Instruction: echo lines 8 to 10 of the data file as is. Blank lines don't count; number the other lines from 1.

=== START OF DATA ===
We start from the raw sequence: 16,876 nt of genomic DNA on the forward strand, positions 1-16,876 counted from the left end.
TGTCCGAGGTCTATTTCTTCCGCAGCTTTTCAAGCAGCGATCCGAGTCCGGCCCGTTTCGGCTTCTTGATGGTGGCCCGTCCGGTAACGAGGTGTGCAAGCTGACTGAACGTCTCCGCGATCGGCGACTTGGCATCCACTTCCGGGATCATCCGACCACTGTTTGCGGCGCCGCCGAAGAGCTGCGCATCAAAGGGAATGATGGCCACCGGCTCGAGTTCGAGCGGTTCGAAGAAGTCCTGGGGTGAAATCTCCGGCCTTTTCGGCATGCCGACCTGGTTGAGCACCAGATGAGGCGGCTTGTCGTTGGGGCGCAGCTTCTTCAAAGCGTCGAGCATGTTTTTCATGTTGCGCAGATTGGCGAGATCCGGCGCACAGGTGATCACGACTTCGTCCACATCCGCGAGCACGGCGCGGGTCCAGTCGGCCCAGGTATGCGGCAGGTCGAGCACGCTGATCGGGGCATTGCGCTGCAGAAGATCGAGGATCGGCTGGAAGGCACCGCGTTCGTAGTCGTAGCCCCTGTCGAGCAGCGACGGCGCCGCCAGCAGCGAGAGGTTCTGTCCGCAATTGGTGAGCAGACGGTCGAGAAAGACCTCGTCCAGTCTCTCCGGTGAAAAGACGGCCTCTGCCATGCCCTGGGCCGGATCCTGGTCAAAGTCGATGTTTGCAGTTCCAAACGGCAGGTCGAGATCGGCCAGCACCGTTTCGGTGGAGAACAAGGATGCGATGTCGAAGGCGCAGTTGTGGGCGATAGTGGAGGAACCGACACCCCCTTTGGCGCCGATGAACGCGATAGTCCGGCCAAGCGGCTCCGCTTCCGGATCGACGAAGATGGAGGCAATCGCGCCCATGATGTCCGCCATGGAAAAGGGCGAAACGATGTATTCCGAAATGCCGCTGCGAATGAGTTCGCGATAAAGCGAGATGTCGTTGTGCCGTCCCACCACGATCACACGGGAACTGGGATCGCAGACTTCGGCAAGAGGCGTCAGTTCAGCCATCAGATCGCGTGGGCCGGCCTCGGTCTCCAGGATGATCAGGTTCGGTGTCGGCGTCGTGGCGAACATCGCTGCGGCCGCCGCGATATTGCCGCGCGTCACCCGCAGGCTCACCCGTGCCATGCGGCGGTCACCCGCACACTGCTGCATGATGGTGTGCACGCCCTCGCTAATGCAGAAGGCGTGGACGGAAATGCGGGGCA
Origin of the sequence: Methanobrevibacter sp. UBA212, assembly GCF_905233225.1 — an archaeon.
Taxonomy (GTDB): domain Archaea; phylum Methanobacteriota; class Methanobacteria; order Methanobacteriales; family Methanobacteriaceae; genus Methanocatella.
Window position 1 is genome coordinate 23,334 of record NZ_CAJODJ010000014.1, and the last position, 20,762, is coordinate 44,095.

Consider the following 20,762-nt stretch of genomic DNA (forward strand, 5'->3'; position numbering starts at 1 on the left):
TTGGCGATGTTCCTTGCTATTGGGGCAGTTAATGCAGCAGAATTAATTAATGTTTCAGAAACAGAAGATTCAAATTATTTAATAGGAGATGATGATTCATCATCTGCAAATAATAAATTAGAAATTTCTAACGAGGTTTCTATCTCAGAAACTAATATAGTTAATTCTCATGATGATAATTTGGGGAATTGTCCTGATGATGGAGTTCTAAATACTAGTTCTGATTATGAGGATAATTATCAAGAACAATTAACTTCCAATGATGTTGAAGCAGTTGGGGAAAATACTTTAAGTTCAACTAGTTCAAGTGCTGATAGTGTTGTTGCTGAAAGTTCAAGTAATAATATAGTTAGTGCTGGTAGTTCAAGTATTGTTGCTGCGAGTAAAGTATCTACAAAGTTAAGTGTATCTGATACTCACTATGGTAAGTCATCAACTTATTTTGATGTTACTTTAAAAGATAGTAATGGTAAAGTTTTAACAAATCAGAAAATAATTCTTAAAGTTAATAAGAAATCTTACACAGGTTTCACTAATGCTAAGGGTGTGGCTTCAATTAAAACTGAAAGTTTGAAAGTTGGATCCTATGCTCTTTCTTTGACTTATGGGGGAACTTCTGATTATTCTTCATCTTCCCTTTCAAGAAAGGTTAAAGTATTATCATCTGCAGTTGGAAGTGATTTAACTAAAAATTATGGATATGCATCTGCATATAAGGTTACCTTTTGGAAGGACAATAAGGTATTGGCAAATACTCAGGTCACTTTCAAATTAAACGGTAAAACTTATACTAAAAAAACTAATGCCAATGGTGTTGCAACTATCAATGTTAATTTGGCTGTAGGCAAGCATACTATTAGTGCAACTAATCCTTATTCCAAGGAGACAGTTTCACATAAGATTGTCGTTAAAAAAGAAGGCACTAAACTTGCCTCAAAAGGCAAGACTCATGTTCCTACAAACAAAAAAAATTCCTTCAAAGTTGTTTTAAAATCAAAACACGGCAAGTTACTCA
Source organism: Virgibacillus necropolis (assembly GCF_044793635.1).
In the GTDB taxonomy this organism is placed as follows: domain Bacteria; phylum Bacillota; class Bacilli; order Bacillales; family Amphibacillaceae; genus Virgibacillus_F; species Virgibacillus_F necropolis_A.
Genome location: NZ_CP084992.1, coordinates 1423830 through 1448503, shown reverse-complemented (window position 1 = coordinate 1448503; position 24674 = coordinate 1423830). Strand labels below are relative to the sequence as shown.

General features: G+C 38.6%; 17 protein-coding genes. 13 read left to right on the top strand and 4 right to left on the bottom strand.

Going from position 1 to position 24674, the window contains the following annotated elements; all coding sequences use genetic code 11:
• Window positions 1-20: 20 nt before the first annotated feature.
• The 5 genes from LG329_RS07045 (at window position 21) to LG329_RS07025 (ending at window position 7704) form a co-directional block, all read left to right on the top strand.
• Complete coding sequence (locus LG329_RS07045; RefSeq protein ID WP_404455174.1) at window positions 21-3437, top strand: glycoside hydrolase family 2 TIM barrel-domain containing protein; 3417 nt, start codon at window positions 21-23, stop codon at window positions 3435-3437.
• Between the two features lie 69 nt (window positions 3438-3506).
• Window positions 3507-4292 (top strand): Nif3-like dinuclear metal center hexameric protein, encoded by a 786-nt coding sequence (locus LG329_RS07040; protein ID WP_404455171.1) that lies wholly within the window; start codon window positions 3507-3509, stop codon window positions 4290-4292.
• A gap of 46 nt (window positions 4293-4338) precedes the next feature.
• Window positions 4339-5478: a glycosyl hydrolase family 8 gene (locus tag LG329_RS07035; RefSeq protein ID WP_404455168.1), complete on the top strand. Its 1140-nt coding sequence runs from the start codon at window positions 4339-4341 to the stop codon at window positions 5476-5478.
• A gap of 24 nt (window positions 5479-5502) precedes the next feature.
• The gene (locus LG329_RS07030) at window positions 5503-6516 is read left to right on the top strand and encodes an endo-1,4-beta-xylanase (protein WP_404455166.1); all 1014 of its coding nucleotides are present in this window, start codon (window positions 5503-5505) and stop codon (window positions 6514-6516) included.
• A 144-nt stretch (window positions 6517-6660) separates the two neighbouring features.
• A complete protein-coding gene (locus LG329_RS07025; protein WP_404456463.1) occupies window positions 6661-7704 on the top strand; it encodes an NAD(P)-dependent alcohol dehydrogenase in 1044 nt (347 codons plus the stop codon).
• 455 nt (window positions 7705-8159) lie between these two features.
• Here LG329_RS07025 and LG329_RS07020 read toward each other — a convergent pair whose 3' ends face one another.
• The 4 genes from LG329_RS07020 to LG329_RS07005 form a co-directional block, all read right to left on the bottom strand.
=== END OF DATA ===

Source organism: Virgibacillus necropolis (assembly GCF_044793635.1).
In the GTDB taxonomy this organism is placed as follows: domain Bacteria; phylum Bacillota; class Bacilli; order Bacillales; family Amphibacillaceae; genus Virgibacillus_F; species Virgibacillus_F necropolis_A.
Genome location: NZ_CP084992.1, coordinates 1423830 through 1448503, shown reverse-complemented (window position 1 = coordinate 1448503; position 24674 = coordinate 1423830). Strand labels below are relative to the sequence as shown.